US v. Matthew Hightower
UNPUBLISHED PER CURIAM OPINION filed. Motion disposition in opinion--denying Motion to file supplemental brief(s) [1000197243-2] Originating case number: 1:15-cr-00322-MJG-3 Copies to all parties and the district court/agency. .. [16-4796]
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UNITED STATES COURT OF APPEALS
FOR THE FOURTH CIRCUIT
UNITED STATES OF AMERICA,
Plaintiff - Appellee,
Defendant - Appellant.
Appeal from the United States District Court for the District of Maryland, at Baltimore.
Marvin J. Garbis, Senior District Judge. (1:15-cr-00322-MJG-3)
Submitted: January 30, 2018
Decided: March 12, 2018
Before MOTZ, DIAZ, and THACKER, Circuit Judges.
Affirmed by unpublished per curiam opinion.
Erek L. Barron, WHITEFORD, TAYLOR & PRESTON, LLP, Bethesda, Maryland, for
Appellant. Stephen M. Schenning, Acting United States Attorney, Judson T. Mihok,
Sandra Wilkinson, Assistant United States Attorneys, Natalie Salmanowitz, Law Clerk,
OFFICE OF THE UNITED STATES ATTORNEY, Baltimore, Maryland, for Appellee.
Unpublished opinions are not binding precedent in this circuit.
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Matthew Hightower appeals his convictions for collection of extension of credit by
extortion, in violation of 18 U.S.C. § 894 (2012), and use of a facility in interstate
commerce for extortion resulting in death, in violation of 18 U.S.C. § 1952(a)(2), (3)
(2012) (“Travel Act”). He contends that § 894 is unconstitutional under the Commerce
Clause and that the evidence was insufficient to show that there was federal jurisdiction
under § 1952 because there was only an incidental and minimal interstate nexus insufficient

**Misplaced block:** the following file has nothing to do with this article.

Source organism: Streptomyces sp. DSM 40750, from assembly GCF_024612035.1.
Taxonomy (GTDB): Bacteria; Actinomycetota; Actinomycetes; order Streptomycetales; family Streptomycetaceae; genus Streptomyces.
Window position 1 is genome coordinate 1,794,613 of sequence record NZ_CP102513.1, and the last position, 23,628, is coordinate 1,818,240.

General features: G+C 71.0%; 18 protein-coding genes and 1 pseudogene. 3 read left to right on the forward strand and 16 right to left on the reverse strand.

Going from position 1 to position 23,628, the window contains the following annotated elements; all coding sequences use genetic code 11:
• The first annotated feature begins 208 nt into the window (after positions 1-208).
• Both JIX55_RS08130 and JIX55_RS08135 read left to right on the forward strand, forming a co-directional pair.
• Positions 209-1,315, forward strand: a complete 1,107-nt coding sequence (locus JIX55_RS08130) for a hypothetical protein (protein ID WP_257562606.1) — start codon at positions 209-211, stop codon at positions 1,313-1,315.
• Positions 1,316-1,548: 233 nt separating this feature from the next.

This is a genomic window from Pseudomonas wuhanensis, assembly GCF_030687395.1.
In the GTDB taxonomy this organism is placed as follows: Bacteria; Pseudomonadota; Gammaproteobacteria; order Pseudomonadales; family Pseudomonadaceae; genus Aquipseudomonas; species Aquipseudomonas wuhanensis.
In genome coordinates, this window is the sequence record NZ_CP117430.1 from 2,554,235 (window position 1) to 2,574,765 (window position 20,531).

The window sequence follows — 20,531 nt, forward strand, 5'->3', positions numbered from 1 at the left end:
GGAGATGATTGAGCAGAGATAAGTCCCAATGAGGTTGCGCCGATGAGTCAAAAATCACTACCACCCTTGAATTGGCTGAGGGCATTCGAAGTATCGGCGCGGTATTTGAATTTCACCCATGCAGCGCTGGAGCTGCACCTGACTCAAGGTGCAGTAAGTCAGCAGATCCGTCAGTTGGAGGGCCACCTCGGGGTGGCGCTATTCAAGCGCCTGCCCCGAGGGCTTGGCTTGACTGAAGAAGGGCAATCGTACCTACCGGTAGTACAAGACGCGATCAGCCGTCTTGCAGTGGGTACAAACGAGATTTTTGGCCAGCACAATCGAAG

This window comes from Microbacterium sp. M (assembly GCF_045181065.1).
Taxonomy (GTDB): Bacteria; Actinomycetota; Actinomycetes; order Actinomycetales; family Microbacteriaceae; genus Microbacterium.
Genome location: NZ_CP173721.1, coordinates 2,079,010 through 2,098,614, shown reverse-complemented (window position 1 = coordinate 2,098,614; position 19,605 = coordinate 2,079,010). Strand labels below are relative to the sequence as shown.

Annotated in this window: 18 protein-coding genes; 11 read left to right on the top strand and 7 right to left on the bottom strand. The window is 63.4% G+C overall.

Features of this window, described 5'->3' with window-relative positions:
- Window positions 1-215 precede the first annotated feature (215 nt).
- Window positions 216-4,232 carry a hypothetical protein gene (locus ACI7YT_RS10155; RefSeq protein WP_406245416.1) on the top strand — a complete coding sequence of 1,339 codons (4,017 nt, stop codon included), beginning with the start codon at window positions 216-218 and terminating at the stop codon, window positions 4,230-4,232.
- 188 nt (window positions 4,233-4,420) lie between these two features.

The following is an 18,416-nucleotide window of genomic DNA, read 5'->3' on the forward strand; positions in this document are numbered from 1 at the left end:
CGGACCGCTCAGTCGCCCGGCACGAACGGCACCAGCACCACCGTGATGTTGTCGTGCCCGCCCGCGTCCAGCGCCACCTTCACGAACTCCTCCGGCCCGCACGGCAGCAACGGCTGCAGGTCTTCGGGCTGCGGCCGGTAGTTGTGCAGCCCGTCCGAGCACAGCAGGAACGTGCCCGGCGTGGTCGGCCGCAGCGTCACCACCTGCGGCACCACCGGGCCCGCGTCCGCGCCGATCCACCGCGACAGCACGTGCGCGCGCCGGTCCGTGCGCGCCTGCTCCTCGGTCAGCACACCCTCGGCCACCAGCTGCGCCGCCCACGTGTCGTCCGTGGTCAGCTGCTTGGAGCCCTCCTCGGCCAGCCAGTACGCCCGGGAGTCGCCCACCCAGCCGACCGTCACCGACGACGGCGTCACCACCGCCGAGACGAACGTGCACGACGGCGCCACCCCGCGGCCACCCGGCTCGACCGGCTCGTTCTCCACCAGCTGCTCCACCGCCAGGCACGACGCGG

to establish a violation of either statute. We affirm.
“We review de novo a properly preserved constitutional claim.” United States v.
Murillo, 826 F.3d 152, 156 (4th Cir. 2016), cert. denied, 137 S. Ct. 812 (2017). Section
894, the federal extortion statute, is part of Title II of the Consumer Credit Protection Act,
Pub. L. No. 90-321, § 202, 82 Stat. 146, 159-62 (1968) (codified as amended at 18 U.S.C.
§§ 891-896 (2012)). The Supreme Court explicitly upheld the constitutionality of Title II,
ruling that “[e]xtortionate credit transactions, though purely intrastate, may in the judgment
of Congress affect interstate commerce.” Perez v. United States, 402 U.S. 146, 154 (1971).
Furthermore, “[w]here the class of activities is regulated and that class is within the reach
of federal power, the courts have no power to excise, as trivial, individual instances of the
class.” Id. (internal quotation marks omitted).
Nevertheless, Hightower contends that a subsequent Supreme Court decision,
United States v. Lopez, 514 U.S. 549 (1995), abrogated Perez. Hightower is mistaken. Far
from undermining or abrogating Perez, Lopez instead reaffirmed Perez: “[W]e have upheld
a wide variety of congressional Acts regulating intrastate economic activity where we have
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concluded that the activity substantially affected interstate commerce. Examples include
. . . intrastate extortionate credit transactions, Perez . . . .” Lopez, 514 U.S. at 559; see also
United States v. Photogrammetric Data Servs., Inc., 259 F.3d 229, 251 (4th Cir. 2001)
(observing that courts regularly “uphold convictions based upon criminal statutes which
serve to protect instrumentalities of interstate commerce even though the specific conduct
involved arose from intrastate activities”), abrogated on other grounds by Crawford v.